When the ongoing revamp is completed later this year, Tanzania’s main International Airport, Julius Nyerere International Airport will be able to host in excess of 6 million passengers annually and receive all major international airlines.
As matters stand, major airlines like British Airways do not land at JNIA and so passengers who use the flight and are destined for Tanzania have to take a connecting flight or be received on the Kenyan side and driven into Tanzania.
The direct flights will go a long way in boosting the country’s tourism sector, the biggest foreign exchange earner having brought in $2.3 billion last year alone. .
The 60 000 square metres is meant to almost triple the airports 2.5m annual passenger capacity to the prospected 6 million passengers per year.
Airlines that use Tanzania’s main airport include KLM, Emirates, Swiss International Air Lines, Qatar Airways and Turkish Airlines.
BAM International: The Dutch Contractor Behind The Facelift
Netherlands’’ BAM International is handling the JNIA expansion works. It was handed the tender (2013) to complete Phase 2 of the new Terminal 3, a project valued at EUR 100million.
The funding is partially by the government of Tanzania and the ORET Fund from the Dutch Ministry of Foreign Affairs.
The project is a joint venture between the UK based BAM Nuttall. And the designers Bam Advies & Engineering.
Once completed, terminal 3 will now handle international flights while terminals 1 and 2 will be for domestic flights alone.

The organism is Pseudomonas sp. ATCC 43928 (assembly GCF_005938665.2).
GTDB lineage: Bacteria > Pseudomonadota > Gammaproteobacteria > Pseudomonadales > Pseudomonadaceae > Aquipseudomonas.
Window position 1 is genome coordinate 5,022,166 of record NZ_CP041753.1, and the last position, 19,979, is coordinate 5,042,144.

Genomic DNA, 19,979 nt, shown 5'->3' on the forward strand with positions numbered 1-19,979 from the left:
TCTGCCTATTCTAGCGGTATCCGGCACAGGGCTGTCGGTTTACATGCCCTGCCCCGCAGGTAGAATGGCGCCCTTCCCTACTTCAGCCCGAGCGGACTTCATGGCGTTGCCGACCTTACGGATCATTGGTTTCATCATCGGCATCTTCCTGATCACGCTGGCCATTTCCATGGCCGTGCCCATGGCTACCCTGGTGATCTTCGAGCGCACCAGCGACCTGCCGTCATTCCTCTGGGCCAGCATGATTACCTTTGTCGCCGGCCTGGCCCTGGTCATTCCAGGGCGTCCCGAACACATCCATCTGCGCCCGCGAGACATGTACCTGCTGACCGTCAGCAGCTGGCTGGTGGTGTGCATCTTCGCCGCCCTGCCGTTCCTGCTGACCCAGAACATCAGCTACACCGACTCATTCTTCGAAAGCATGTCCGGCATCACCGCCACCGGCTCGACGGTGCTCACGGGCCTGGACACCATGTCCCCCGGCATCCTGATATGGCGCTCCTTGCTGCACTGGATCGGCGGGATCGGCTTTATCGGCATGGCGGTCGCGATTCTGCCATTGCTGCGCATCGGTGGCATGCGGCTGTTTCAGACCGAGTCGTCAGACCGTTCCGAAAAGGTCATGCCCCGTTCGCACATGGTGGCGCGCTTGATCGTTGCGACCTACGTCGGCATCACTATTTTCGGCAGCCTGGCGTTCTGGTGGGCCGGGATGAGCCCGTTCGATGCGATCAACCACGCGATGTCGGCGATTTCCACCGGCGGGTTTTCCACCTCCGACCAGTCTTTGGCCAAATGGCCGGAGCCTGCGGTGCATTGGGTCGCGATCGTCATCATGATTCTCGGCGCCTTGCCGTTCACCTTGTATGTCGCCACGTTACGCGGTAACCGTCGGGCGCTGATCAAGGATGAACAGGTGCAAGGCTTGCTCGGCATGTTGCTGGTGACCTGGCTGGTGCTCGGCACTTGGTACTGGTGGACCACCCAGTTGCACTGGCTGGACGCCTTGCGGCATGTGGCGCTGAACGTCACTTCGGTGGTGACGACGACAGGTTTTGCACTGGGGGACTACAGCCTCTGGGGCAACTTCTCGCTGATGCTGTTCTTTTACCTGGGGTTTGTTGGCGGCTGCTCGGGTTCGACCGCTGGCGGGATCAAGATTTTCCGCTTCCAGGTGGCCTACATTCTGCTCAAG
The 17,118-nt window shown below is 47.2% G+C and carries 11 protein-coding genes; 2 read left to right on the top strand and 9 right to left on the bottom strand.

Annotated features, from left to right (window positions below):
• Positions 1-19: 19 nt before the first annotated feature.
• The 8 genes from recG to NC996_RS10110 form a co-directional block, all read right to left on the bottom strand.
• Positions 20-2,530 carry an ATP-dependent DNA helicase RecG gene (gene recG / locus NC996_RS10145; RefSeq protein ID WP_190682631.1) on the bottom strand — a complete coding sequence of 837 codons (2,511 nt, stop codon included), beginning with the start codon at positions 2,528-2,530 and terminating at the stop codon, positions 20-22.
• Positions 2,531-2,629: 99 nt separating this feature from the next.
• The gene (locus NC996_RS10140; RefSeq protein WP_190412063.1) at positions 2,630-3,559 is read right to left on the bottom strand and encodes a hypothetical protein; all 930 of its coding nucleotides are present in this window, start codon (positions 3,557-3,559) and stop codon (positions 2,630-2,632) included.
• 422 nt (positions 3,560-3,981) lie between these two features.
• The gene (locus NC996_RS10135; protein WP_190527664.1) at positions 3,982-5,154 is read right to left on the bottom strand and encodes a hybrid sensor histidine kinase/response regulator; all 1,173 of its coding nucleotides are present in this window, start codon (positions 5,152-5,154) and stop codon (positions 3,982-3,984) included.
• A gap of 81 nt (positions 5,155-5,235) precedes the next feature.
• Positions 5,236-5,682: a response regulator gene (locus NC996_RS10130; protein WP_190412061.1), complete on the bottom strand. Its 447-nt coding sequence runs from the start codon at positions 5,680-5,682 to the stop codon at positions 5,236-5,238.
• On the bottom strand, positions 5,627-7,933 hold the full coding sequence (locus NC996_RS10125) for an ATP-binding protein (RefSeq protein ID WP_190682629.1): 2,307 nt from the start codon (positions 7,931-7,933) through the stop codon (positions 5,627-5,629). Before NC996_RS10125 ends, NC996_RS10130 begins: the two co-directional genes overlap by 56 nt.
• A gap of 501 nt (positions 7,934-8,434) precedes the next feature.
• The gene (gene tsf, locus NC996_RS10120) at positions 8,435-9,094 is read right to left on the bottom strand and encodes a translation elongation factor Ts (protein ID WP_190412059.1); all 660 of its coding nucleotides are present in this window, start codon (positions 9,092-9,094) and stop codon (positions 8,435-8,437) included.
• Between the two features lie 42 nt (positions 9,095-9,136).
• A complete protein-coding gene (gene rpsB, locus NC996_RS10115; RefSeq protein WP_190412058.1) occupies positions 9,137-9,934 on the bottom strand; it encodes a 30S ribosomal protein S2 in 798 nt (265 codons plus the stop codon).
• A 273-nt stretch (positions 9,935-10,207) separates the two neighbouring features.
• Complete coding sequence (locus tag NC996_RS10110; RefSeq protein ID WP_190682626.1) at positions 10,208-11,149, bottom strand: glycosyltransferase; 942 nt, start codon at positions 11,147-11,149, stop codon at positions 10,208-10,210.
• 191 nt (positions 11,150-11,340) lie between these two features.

Phase 1 comprised construction of the main terminal building that now can handle some 3.5 million passengers annually. It also included construction of parking lots, access roads, platforms and a taxiway.
Phase 2 cover upgrade of the ground lighting system, taxiways, secondary runway and apron and improvements of the drainage system..
Earlier, the project was scheduled for completion in August 2016 but due to financial constraints and the then new Value Added Tax Act, which removed exemption on imported construction materials.
Expounding further, he said the government has agreed to pay VAT on the materials in which up to January 19, Treasury Voucher and Cheque (TVC) reached about 1bn/- for the payments. He said the delay hindered the completion of the project at the set time.
Moreover, he said, from December 2016 to date, the government owes the contractor about 22bn/- and consulting engineer a total of 839,928.88 US dollars and 229.9m/- as arrears for seven months from June to December 2016.